Train the bus drivers and bus monitors on how to handle bullying. What to do, what not to do. Give them proper training and don’t just assume because they are an adult, they can handle an unruly or rude child. People charged with enforcing the rules on a school bus need to know how to de-escalate a problem and in most cases, they don’t. Their instinct on how to behave, unfortunately, tends to cause things to escalate.  Finally, the school bus company or school district must be committed to backing up their employees. This isn’t about taking sides; it is part of what needs to be done to keep kids safe. Employees should feel comfortable going to their bosses for help when they have a problem they can’t solve themselves. It is the responsibility of management to make sure they are viewed as a resource by their employees and not merely as bosses who will fire them if they have a problem.

My idea for what would have fixed this is to make sure the kids on the bus know what the rules are and that if there is a problem or infraction; it will be reported, every time. Then, make sure the monitor has a clip board with a list of all the students. Any infraction of the rules (foul language, threats, violence) and that child gets a hash mark next to their name. This is turned in every evening and they are officially reported and get a consequence. The consequence doesn’t have to be major. It could be as simple as notifying their parents. I know my school district has a policy that is fair. All that has to be done is for it to be enforced. Do this consistently every day and you will have a very well behaved bus.

You don’t have to be rude to the children. You don’t have to be mean. You just have to enforce the rules consistently and unemotionally. Again, the problem that causes these things to escalate is when you have variable reinforcement. If you ignore minor infractions some of the time or all of the time, you embolden children to continue breaking the rules until they find out exactly where the line of enforcement is. And that usually requires the behavior to be egregious, like it was on this bus. Leniency, while motivated by compassion, actually encourages bad behavior because it creates a variable reinforcement environment. Ms. Klein was being lenient and it not only didn’t work, it made things bad for her and for the kids she was tasked with keeping safe.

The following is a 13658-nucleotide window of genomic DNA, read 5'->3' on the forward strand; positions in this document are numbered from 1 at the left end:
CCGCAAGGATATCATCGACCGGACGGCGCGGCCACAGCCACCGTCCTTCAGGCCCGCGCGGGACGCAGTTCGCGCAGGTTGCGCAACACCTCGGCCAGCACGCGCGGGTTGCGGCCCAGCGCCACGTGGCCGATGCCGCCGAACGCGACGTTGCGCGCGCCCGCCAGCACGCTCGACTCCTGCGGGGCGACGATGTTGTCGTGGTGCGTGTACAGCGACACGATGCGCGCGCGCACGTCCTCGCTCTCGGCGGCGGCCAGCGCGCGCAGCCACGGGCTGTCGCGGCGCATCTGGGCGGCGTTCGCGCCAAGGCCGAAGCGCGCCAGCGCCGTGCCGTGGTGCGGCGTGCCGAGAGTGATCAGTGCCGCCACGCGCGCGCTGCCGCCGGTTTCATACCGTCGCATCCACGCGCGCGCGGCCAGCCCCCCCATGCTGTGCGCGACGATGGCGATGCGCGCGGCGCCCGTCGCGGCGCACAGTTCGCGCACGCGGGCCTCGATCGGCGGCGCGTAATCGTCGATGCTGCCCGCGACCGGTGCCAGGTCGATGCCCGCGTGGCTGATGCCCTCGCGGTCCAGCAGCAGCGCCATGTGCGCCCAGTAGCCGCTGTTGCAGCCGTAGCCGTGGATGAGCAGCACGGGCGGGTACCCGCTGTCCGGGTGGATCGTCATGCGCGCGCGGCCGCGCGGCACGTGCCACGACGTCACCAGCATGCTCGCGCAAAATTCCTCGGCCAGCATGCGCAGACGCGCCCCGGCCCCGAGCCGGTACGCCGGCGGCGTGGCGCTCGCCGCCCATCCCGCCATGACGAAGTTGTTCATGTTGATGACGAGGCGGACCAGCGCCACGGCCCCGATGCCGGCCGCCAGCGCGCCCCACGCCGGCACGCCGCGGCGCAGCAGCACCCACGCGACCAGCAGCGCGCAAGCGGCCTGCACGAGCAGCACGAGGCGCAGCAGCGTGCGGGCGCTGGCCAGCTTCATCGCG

Another part of the problem is in labeling kids problems or bad eggs. It is possible Ms. Klein made no effort to control the behavior of these kids because she might not have thought it would have done any good. In an interview, she said two were jerks and two were rotten apples. This assumes they are not capable of behaving properly. And in her experience on the bus, I can see why she would think that. But again, that’s a function of her not knowing what can be done to make those kids behave better or how to do it. She wasn’t trained properly for her job!

This isn’t to say that there aren’t some kids that are just bad to the bone. But most children, including these particular kids, are trainable and therefore savable. (See other essay on that topic here). Our job as adults is to help train them how to behave properly. By properly training the adults who are tasked with caring for them, we can better respond to and train our kids how to behave properly themselves.

What should training include?

  • The principles of operant conditioning.
  • The impact of variable and consistent reinforcement in shaping behavior.
  • Information on blow outs so that those tasked with undertaking this know what to expect
  • Practice and role play on how to handle various difficult and dangerous situations.

Additionally, school districts need to have policies in place to support their employees so that if they are dealing with a difficult situation that they are having trouble controlling on their own, they can receive the additional help and support they need. Extinguishing a behavior, such as bullying, is one of the hardest things we can ever do. It often takes a group effort to strategize tactics that may need to be changed as the process moves forward as it isn’t unusual for new bad behaviors to crop up in place of the one that was being extinguished.

Teachers and bus drivers and aides, need to have the support they need in this effort. They need to be able to ask questions and get a fresh perspective on what to try if what they are doing isn’t working. The adults involved need to have a united integrated approach to the problem. Otherwise, there will be variable reinforcement and instead of getting the problem to stop, it will escalate. And most importantly, we need to treat the offending kids with compassion and with an expectation that they are capable of learning how to behave properly if just given a chance and the proper instruction.

For more information – check out my book: The Bully Vaccine (http://thebullyvaccine.com) And yes, I am available for training and consulting on these matters.